USA v. Clennie Manning

Filing 920090319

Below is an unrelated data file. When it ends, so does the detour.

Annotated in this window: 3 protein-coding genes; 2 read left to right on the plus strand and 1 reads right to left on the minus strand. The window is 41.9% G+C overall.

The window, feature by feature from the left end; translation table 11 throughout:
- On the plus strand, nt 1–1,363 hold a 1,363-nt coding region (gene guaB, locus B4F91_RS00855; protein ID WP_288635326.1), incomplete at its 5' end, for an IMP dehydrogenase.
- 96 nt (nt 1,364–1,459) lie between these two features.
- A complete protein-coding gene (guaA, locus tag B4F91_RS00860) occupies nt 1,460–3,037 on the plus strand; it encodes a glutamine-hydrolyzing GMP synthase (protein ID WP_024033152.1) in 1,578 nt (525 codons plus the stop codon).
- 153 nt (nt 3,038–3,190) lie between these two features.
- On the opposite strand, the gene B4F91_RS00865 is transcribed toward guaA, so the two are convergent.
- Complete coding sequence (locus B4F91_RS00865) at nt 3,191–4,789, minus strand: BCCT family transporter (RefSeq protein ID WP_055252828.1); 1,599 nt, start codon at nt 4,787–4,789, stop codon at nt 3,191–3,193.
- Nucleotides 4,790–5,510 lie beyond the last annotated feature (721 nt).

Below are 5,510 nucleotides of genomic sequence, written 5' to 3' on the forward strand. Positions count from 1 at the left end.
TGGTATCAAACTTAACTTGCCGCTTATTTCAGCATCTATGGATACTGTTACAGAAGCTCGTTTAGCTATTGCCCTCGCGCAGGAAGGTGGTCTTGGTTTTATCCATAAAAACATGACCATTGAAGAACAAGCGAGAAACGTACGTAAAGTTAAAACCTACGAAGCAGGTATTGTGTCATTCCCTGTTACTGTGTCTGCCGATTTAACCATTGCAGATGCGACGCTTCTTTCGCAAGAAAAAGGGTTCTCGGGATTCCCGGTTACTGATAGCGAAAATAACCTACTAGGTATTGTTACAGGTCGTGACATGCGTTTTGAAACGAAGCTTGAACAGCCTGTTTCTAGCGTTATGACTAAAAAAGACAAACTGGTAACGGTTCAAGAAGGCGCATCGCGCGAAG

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NOT RECOMMENDED FOR PUBLICATION File Name: 09a0211n.06 Filed: March 19, 2009 No. 07-4472 UNITED STATES COURT OF APPEALS FOR THE SIXTH CIRCUIT United States of America, Plaintiff-Appellee v. Clennie Manning, Defendant-Appellant ) ) ) ) ) ) ) ) ) ) ) ON APPEAL FROM THE UNITED STATES DISTRICT COURT FOR THE SOUTHERN DISTRICT OF OHIO BEFORE: MERRITT, ROGERS, and WHITE, Circuit Judges MERRITT, Circuit Judge. Clennie Manning began a three-year term of supervised release on May 1, 2003. After violating a litany of its conditions over the course of several years, Manning's supervised release was revoked on October 10, 2007, and he was sentenced to 18 months' imprisonment, followed by a new 18-month term of supervised release. On appeal, Manning contends that the district court lacked jurisdiction to revoke his supervised release because his initial three-year term should have expired on May 1, 2006, roughly 17 months before his actual revocation. As we explain below, this argument ignores 18 U.S.C. 3624(e), which tolls a term of supervised release while a person is incarcerated for 30 consecutive days or longer, and 18 U.S.C. 3583(i), which authorizes revocation after a term of supervised release has expired if certain conditions are met. No. 07-4472 United States v. Manning In the alternative, Manning argues that his sentence after revocation was procedurally unreasonable. We agree, and remand the case for resentencing. I. Background In November 2000, Clennie Manning pleaded guilty to two counts of bank robbery. He was sentenced to forty months' imprisonment followed by a three-year term of supervised release, which began when he was released from prison on May 1, 2003. Roughly six months later, Manning was arrested and admitted to violating several conditions of his supervised release. The district court continued Manning on supervised release with added conditions, including that Manning complete a 30-day in-patient drug treatment program, followed by three months in a community treatment center. Manning completed the in-patient program and moved into a community treatment center. Initial success there resulted in his early release, conditioned on his continued counseling at a local treatment center. Manning missed several sessions at this treatment center, resulting in the district court issuing an arrest warrant on May 18, 2004. This warrant was not immediately executed, apparently because Manning was in state custody, and a new warrant was issued on February 8, 2005, pursuant to a supplemental petition that alleged four violations: the failure to attend weekly counseling sessions, the failure to submit urine samples, the failure to notify the Probation Office that he was cited for driving without a license, and two recent state-court convictions -- one for aggravated possession of drugs, and a second for breaking and entering and attempted theft. The revocation hearing was deferred for several months so that Manning could finish serving his state prison sentences. On October 5, 2005, Manning admitted to the allegations listed in the -2- No. 07-4472 United States v. Manning supplemental petition.1 At the hearing, Manning and his lawyer both stated that Manning had just served one year in state prison and "could be serving another year for the pending case in Montgomery County." The district court noted that, on the basis of these violations, "[i]t would be the easiest thing in the world to send this gentleman to prison," but that doing so would not cure the drug problem that, in the district court's view, was the root cause of Manning's violations. Revoking supervised release, the district court said, would do "nothing but indicate that we're giving up on any attempt we can to help this gentleman." Instead, the district court continued Manning on supervised release until the pending charges had been resolved. Another hearing, on December 3, 2005, resulted in a further continuance. On March 28, 2006, Manning appeared at a hearing to determine the final disposition of the revocation petition. At the hearing, he stated that he had picked up three convictions since May 1, 2003 and had served "[a]lmost two years in prison." Although the probation office recommended continuing Manning on supervised release, the district court stated in private conference that "to extend his supervised release . . . with nothing hanging over his head is not the way to go. I think it's a recipe for failure." Instead, the district court revoked Manning's supervised release and sentenced him to two-years' imprisonment, but stayed the execution of the sentence for four months. The court told Manning that during that four-month period, he was to enter a halfway house, receive out-patient drug treatment, and attend Alcoholics Anonymous and Narcotics Anonymous meetings, all while complying with the preexisting conditions of his supervised release. If Manning completed A second supplemental petition had also alleged a new violation -- a separate incident involving breaking and entering and theft. Manning denied the new allegation and it was stricken from the petition and never reinstated. 1 -3- No. 07-4472 United States v. Manning the four-month period successfully, the district court would vacate the revocation and two-year prison sentence. On August 24, 2006, the district court did just that and Manning was continued on supervised release with new conditions added. On December 28, 2006, the district court issued a new arrest warrant, pursuant to a petition alleging that Manning had committed aggravated robbery; tested positive for drugs; failed to reside with his mother; failed to attend the required drug- and alcohol-counseling meetings; associated with a convicted felon; and failed to report to the Probation Office. The warrant was lodged against Manning as a detainer, since he was in state custody as a result of the aggravated-robbery charges. At a hearing on October 1, 2007, the district court read Manning the allegations, noting that the aggravated-robbery charges had ripened into a conviction on August 13, 2007, and that the petition would be updated to reflect this fact. Manning admitted the other five allegations and acknowledged the fact of his recent conviction, but denied committing the underlying crime in order to avoid jeopardizing his pending appeal in that case. The district court stated that it would accept this qualified admission once the petition had been amended. On October 10, 2007, the district court officially revoked Manning's supervised release and sentenced him to 18 months' imprisonment, to be served consecutive to his state sentence, followed by 18 months of supervised release. If, however, Manning's state-court conviction were affirmed and he were to be subject to post-release state supervision, the court would vacate the new term of supervised release so that Manning would not be subject to state and federal supervision simultaneously. At the hearing, the court referred to a recent "telephone conference call had between court, counsel, and the probation office," where the parties apparently discussed the sentence without -4- No. 07-4472 United States v. Manning agreeing to specific terms. Perhaps as a result of this discussion, the district court said very little at the revocation hearing about the reasons for the sentence. The court made no reference to the Sentencing Guidelines' policy statements, nor to 18 U.S.C. 3553. Neither Manning nor his lawyer raised any specific objections, but Manning stated his intention to appeal the sentence, and this appeal followed. II. Jurisdiction To Revoke Supervised Release Manning contends that because his three-year term of supervised release began on May 1, 2003, it must have ended on May 1, 2006, and that the district court therefore lacked jurisdiction to revoke his supervised release on October 10, 2007.2 But this argument ignores 18 U.S.C. 3624(e), which states that "[a] term of supervised release does not run during any period in which the person is imprisoned in connection with a conviction for a Federal, State, or local crime unless the imprisonment is for a period of less than 30 consecutive days." It is not clear from the record precisely how much time Manning spent in prison during the relevant time period. His in-court statements range from one year to "right at 18 months or better" to "[a]lmost two years." If this latter statement is accurate, then his term of supervised release would have been tolled until slightly before May 1, 2008, such that the district court would have had jurisdiction on October 10, 2007. In an abundance of caution, however, it is safe to say that the record clearly reflects that Manning spent a minimum of one year imprisoned in connection with a conviction for a Federal, "The question of whether a district court has jurisdiction to rule upon a petition to revoke a defendant's supervised release after the term of supervised release is alleged to have ended is a question of law that is subject to de novo review." United States v. Goins, 516 F.3d 416, 419 (6th Cir. 2008) (quotations omitted). 2 -5- No. 07-4472 United States v. Manning State, or local crime, thus tolling the expiration of his supervised release until at least May 1, 2007.3 Under 18 U.S.C. 3583(i), "[t]he power of the court to revoke a term of supervised release for violation of a condition of supervised release, and to order the defendant to serve a term of imprisonment and . . . a further term of supervised release, extends beyond the expiration of the term of supervised release for any period reasonably necessary for the adjudication of matters arising before its expiration if, before its expiration, a warrant or summons has been issued on the basis of an allegation of such a violation." Thus, even if Manning's term of supervised release expired on May 1, 2007, the district court would still have the power to revoke his supervised release and sentence him to prison if (a) the events underlying the revocation occurred before May 1, 2007, (b) a warrant was issued before May 1, 2007, and (c) the period between the expiration and the revocation was no longer than reasonably necessary to adjudicate those matters. These conditions are met here. The events described in the final petition all occurred on or before December 19, 2006. A warrant was issued on December 28, 2006. The nine-and-a-half-month delay between that time and the revocation was reasonably necessary to adjudicate the matters because Manning was evidently in state custody until his appearance was secured pursuant to a writ of habeas corpus ad prosequendum. See United States v. Madden, 515 F.3d 601, 606-07 (6th Cir. 2008) (upholding as reasonably necessary a three-year delay between the issuance of a warrant and the revocation of supervised release, where the defendant "was either in government custody or being brought up on Although we do not formally take judicial notice of it, this conclusion is consistent with public records of the Ohio Department of Rehabilitation and Correction, which indicate that Manning was incarcerated for more than a year during the relevant period. 3 -6- No. 07-4472 United States v. Manning charges almost constantly" during the interval); United States v. Ramos, 401 F.3d 111, 117-18 (2d Cir. 2005) (upholding as reasonably necessary a two-year delay). Therefore, the district court had jurisdiction to revoke Manning's supervised release and impose a sentence.4 III. Reasonableness of the Sentence Manning next contends that his sentence was procedurally unreasonable. We agree and remand the case for resentencing. A. Standard of Review On appeal, Manning concedes that he did not raise any specific objections to his sentence in the court below. But he contends that our review is not governed by the plain-error standard that would normally result from this failure, see United States v. Simmons, 501 F.3d 620, 623 (6th Cir. 2007), because the district court failed to meet the procedural requirements established by this Court in United States v. Bostic, 371 F.3d 865 (6th Cir. 2004). In Bostic, the court held that a district court must, "after pronouncing the defendant's sentence but before adjourning the sentencing hearing, . . . ask the parties whether they have any objections to the sentence just pronounced that have not previously been raised." Id. at 872. "If the district court fails to provide the parties with this opportunity, they will not have forfeited their objections and thus will not be required to demonstrate plain error on appeal." Id. Although the district court's inquiry need not take any single, specific form, it "can satisfy the requirements of the Bostic rule only by clearly asking for objections to the The foregoing should not be construed as a conclusion about precisely when Manning's term of supervised release expired (if it has, in fact, expired). A later court may need to make specific tolling-related findings. For these purposes, we only conclude that the term did not expire before May 1, 2007, and that if it did expire on that date, the subsequent revocation was still authorized. 4 -7- No. 07-4472 United States v. Manning sentence that have not been previously raised." United States v. Clark, 469 F.3d 568, 570 (6th Cir. 2006). Here, the district court did not ask the parties whether they had any objections to the sentence just imposed. Rather, the court simply asked defense counsel if there was anything further for the record and asked Manning if he had any questions. We have previously held that general inquiries of that nature are insufficient to satisfy the requirements of Bostic. See United States v. Thomas, 498 F.3d 336, 340 (6th Cir. 2007) (holding that the question "Do you have anything further for the record, Mr. Canady?" did not satisfy Bostic); Clark, 469 F.3d at 570 (holding that the question "Anything else, Ms. Goode?" did not satisfy Bostic). Furthermore, one of the principal rationales behind the Bostic rule is to give the district court the opportunity to determine whether either party objects to the sentence, and, if so, on what basis, so that the court can address those objections at the time. See Bostic, 371 F.3d at 873. Here, Manning stated his intent to appeal the sentence. The district court should have asked what the basis for his appeal would be and addressed the issue on the record. Thus, even if there are cases where departure from Bostic's bright-line rule could be justified based on the substantive results, we see no reason to do so here. Therefore we review Manning's sentence for reasonableness. B. Procedural Reasonableness When reviewing a sentence for reasonableness, an appellate court "must first ensure that the district court committed no significant procedural error, such as failing to calculate . . . the Guidelines range, . . . failing to consider the 3553(a) factors, . . . or failing to adequately explain the chosen sentence -- including an explanation for any deviation from the Guidelines range." Gall -8- No. 07-4472 United States v. Manning v. United States, 128 S.Ct. 586, 597 (2007); see also United States v. Bolds, 511 F.3d 568, 578-81 (6th Cir. 2007) (discussing procedural-reasonableness review for sentences imposed after revocation of supervised release). Here, the district court committed at least three "significant procedural error[s]." First, it failed to consider the appropriate Guidelines range. See United States v. Carr, 421 F.3d 425, 431 (6th Cir. 2005) ("Even though . . . `the policy statements contained in Chapter Seven of the Sentencing Guidelines are merely advisory,' a court still must `consider them prior to imposing a sentence for revocation of supervised release.'" (quoting United States v. McClellan, 164 F.3d 308, 310 (6th Cir. 1999)). No Presentence Report (or Supervised Release Violation Report) was prepared, and thus we cannot presume that the district court considered the Guidelines despite failing to mention them. See United States v. Polihonki, 543 F.3d 318, 324-35 (6th Cir. 2008). That the parties used letter briefs on appeal to argue for the appropriate Guidelines range -- with Manning arguing for a range of 6 to 12 months and the prosecution arguing for a range of 24 to 30 months -- suggests that the Guidelines were never considered in the proceedings below. Second, the district court failed to show consideration of the 3553(a) factors. This was not merely a failure to refer to the statute or its factors by name. See United States v. Kirchof, 505 F.3d 409, 413 (6th Cir. 1999) (noting that there is no requirement to engage in "a rote listing or some ritualistic incantation of the factors"). Rather, it was a failure to refer directly or indirectly to any of the factors contemplated by the statute, including the overriding obligation that the sentence be "sufficient, but not greater than necessary" to comply with the statute's purposes. 18 U.S.C. 3553(a). -9- No. 07-4472 United States v. Manning Third, the court failed to give an adequate explanation of the chosen sentence. Under 18 U.S.C. 3553(c), the "[t]he court, at the time of sentencing, shall state in open court the reasons for its imposition of the particular sentence." As noted, there is some uncertainty about which Guidelines range the court should have applied -- 6 to 12 months or 24 to 30 months. The 18-month sentence falls outside either range, though, thus triggering the further requirement of 3553(c)(2) to state the "specific reason for the imposition of a sentence different from that described, which reasons must also be stated with specificity in the written order of judgment and commitment." The district court did not satisfy these obligations. Given the scope of these procedural omissions, we are unable to conclude with certainty that they "did not affect the district court's selection of the sentence imposed," and therefore must remand for resentencing. United States v. Hazelwood, 398 F.3d 792, 801 (6th Cir. 2005) (quotations omitted). Furthermore, we have held that a failure to comply with the mandates of 3553(c)(2) constitutes plain error, in addition to being significant procedural error, in part because its requirements advance the public's need to know why a particular defendant received a particular sentence. See United States v. Blackie, 548 F.3d 395, 400 (6th Cir. 2008). We do not believe that the district court acted arbitrarily. To the contrary, the court followed a humane, individualized process in its previous encounters with Manning and undoubtedly was trying to select a sentence that was fair and reasonable. It is also possible that the district court considered the 3553(a) factors and explained its reasoning to the parties during their call. But we are not able to review what is not in the record. We also recognize that compliance with the complicated procedural requirements listed above could have resulted in a longer sentence than the -10- No. 07-4472 United States v. Manning one that Manning received (suggesting that this appeal, while "successful," may ultimately prove fruitless or even counterproductive). But, under current law, the sentencing hoops are there, and we must adhere to the procedural requirements imposed by statute and our case law, and cannot affirm an unexplained sentence simply by relying on the substantive reasonableness of, or our agreement with, the final product. IV. Conclusion For these reasons, we AFFIRM the revocation of Manning's supervised release but VACATE the sentence and REMAND for further proceedings. -11-